China aims to become global cultural powerhouse
Yu Pei, a researcher with the Chinese Academy of Social Sciences, said at the ongoing NPC session that China should aim to become a global cultural powerhouse.
Yu, an NPC deputy from Tianjin, said China has a wealth of cultural resources and heritage, but compared with its foreign trade surplus, its overseas cultural exchange is running a serious "deficit".
"That is because we haven’t found the right way to promote our splendid culture abroad," Yu said.
His remarks have put the often-discussed topic of effectively promoting Chinese culture abroad once again in the spotlight, compelling cultural experts and leaders in the arts to reflect on their promotional methods.
So far, most performances of Chinese artists abroad are funded by the Ministry of Culture or governments at various levels. No admission is charged and audiences are invited.
The Wind of Colorful Guizhou Culture and Arts Company, a folk dance group from Southwest China’s Guizhou province, is such an example.
Funded by the Guizhou provincial government, the company has taken its shows around the world in the past few years.
Its sales manager Jiang Wenjun, who is also an NPC deputy, said the company’s best-known show was well received overseas and became a "calling card" for Guizhou. He said each overseas trip cost about 5 million yuan ($794,000). The company came up with the idea of charging admission for their shows, but the box office is not their biggest concern now, for they "have too many things to consider" before taking that step.
Although the Chinese government has invested heavily in promoting the spread of Chinese culture overseas, some art groups do not agree with the funding behavior. They say the best way to successfully introduce China’s cultural products into mainstream Western society is through commercial channels.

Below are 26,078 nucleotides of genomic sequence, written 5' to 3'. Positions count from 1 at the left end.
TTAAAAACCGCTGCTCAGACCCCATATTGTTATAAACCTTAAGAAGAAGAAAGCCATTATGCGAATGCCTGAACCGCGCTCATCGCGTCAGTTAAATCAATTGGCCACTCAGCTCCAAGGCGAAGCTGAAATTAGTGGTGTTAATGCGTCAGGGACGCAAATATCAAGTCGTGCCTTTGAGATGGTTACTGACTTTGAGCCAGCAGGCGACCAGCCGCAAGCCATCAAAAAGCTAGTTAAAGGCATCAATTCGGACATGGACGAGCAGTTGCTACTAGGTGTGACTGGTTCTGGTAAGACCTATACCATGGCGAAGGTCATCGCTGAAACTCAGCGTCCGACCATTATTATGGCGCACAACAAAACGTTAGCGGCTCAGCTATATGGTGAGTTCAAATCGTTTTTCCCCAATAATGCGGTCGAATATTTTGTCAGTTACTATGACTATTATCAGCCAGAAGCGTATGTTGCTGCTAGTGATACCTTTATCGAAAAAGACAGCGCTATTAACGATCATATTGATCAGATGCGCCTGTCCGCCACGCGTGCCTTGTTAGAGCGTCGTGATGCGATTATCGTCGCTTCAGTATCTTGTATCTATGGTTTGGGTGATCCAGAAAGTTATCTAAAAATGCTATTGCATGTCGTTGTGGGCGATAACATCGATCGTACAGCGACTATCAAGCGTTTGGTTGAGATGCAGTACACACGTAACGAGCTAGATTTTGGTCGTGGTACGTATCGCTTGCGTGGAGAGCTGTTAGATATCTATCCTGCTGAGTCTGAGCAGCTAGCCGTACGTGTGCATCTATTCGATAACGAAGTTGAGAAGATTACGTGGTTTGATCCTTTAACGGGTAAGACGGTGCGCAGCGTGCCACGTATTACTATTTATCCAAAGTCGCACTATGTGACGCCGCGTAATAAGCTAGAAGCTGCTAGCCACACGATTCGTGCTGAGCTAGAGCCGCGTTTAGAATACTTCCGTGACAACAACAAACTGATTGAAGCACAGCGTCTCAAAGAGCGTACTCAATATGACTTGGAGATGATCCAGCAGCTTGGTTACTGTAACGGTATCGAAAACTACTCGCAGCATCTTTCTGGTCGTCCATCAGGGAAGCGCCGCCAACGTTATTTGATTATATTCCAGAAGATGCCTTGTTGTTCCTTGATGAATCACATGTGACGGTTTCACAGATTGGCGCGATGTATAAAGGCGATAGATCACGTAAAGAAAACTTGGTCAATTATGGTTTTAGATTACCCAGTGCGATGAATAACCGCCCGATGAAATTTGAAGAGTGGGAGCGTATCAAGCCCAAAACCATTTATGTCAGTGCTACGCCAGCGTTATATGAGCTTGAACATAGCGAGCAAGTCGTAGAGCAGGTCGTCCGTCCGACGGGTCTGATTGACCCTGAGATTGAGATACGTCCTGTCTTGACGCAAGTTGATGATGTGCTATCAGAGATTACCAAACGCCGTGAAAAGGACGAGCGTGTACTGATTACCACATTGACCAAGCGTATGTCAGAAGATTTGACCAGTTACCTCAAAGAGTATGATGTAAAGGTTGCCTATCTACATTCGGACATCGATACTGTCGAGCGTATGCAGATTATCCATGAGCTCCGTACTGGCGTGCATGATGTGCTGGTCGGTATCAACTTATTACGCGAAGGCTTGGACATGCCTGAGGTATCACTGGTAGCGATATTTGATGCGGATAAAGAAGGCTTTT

"Ticket sales will reflect whether a show that is popular in China is loved in other countries," said Chen Zhilin, director of the Sichuan Opera Troupe.
"The market will help us decide what kind of cultural products we need to introduce overseas."
Chen, an NPC deputy from Southwest China’s Sichuan province and also vice-chairman of the Sichuan Federation of Literary and Art Circles, said China should customize its cultural exports to maintain its artistic standards and meet the tastes of the target audience.
Last year, Chen’s troupe performed more than 40 Sichuan operas in Paris, and tickets quickly sold out each time, so the company not only successfully promoted Chinese culture abroad, but also profited from it.
Chen said the traditional form of Chinese opera is difficult for foreign audiences to understand, so they invited French directors and stage designers to make new interpretations of Sichuan opera.
"We tell stories about China, but the story structure and the visual effects onstage have been adjusted to conform to the tastes of Western audiences," Chen said. "Still, all the remakes are based on traditional Chinese cultural elements."
Chen said China have to export its culture in a way that is accepted by foreigners, otherwise it might see the popularity of some shows plummet in foreign countries.
Veteran cultural workers believe that in addition to taking Chinese art abroad, inviting foreigners to visit China and experience its culture here is also a good way.
Huang Huilin, director of the Academy for International Communication of Chinese Culture with Beijing Normal University, said each year her academy invites university students from other countries to Beijing through a one-month exchange program.
"Most of them are coming to China for the first time. They are fascinated with the diversity of Chinese culture and are very willing to explore various aspects of Beijing and China," Huang said. "They will share their experiences in China with others after returning home, and this is also a good way to promote Chinese culture."
SOURCE: China Daily
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